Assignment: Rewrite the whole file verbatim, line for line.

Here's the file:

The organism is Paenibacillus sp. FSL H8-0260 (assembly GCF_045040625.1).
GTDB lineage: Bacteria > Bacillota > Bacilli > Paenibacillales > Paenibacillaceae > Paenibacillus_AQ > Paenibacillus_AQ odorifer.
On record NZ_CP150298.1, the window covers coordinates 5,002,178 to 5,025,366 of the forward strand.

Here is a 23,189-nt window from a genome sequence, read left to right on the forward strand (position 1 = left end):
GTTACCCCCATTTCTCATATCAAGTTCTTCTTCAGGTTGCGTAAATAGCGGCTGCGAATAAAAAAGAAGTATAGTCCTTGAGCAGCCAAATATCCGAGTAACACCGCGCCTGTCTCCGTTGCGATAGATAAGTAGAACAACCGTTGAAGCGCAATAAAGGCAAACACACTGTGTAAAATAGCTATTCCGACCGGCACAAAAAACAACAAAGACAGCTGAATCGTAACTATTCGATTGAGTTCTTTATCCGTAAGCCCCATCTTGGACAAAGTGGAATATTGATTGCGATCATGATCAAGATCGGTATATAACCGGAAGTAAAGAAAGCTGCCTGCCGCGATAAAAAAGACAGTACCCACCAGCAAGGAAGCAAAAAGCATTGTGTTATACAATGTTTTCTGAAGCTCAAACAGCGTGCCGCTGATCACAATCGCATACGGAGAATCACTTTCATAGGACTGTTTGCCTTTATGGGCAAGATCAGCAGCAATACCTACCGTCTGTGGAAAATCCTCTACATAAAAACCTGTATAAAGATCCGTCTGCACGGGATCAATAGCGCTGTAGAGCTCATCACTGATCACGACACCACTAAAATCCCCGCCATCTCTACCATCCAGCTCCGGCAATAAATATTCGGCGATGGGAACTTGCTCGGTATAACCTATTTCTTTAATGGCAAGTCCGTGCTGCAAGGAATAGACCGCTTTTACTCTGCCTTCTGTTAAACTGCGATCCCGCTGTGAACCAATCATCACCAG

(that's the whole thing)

The organism is Paenibacillus sp. FSL H8-0260 (assembly GCF_045040625.1).
GTDB lineage: Bacteria > Bacillota > Bacilli > Paenibacillales > Paenibacillaceae > Paenibacillus_AQ > Paenibacillus_AQ odorifer.
On record NZ_CP150298.1, the window covers coordinates 5,002,178 to 5,025,366 of the forward strand.

Here is a 23,189-nt window from a genome sequence, read left to right on the forward strand (position 1 = left end):
GTTACCCCCATTTCTCATATCAAGTTCTTCTTCAGGTTGCGTAAATAGCGGCTGCGAATAAAAAAGAAGTATAGTCCTTGAGCAGCCAAATATCCGAGTAACACCGCGCCTGTCTCCGTTGCGATAGATAAGTAGAACAACCGTTGAAGCGCAATAAAGGCAAACACACTGTGTAAAATAGCTATTCCGACCGGCACAAAAAACAACAAAGACAGCTGAATCGTAACTATTCGATTGAGTTCTTTATCCGTAAGCCCCATCTTGGACAAAGTGGAATATTGATTGCGATCATGATCAAGATCGGTATATAACCGGAAGTAAAGAAAGCTGCCTGCCGCGATAAAAAAGACAGTACCCACCAGCAAGGAAGCAAAAAGCATTGTGTTATACAATGTTTTCTGAAGCTCAAACAGCGTGCCGCTGATCACAATCGCATACGGAGAATCACTTTCATAGGACTGTTTGCCTTTATGGGCAAGATCAGCAGCAATACCTACCGTCTGTGGAAAATCCTCTACATAAAAACCTGTATAAAGATCCGTCTGCACGGGATCAATAGCGCTGTAGAGCTCATCACTGATCACGACACCACTAAAATCCCCGCCATCTCTACCATCCAGCTCCGGCAATAAATATTCGGCGATGGGAACTTGCTCGGTATAACCTATTTCTTTAATGGCAAGTCCGTGCTGCAAGGAATAGACCGCTTTTACTCTGCCTTCTGTTAAACTGCGATCCCGCTGTGAACCAATCATCACCAG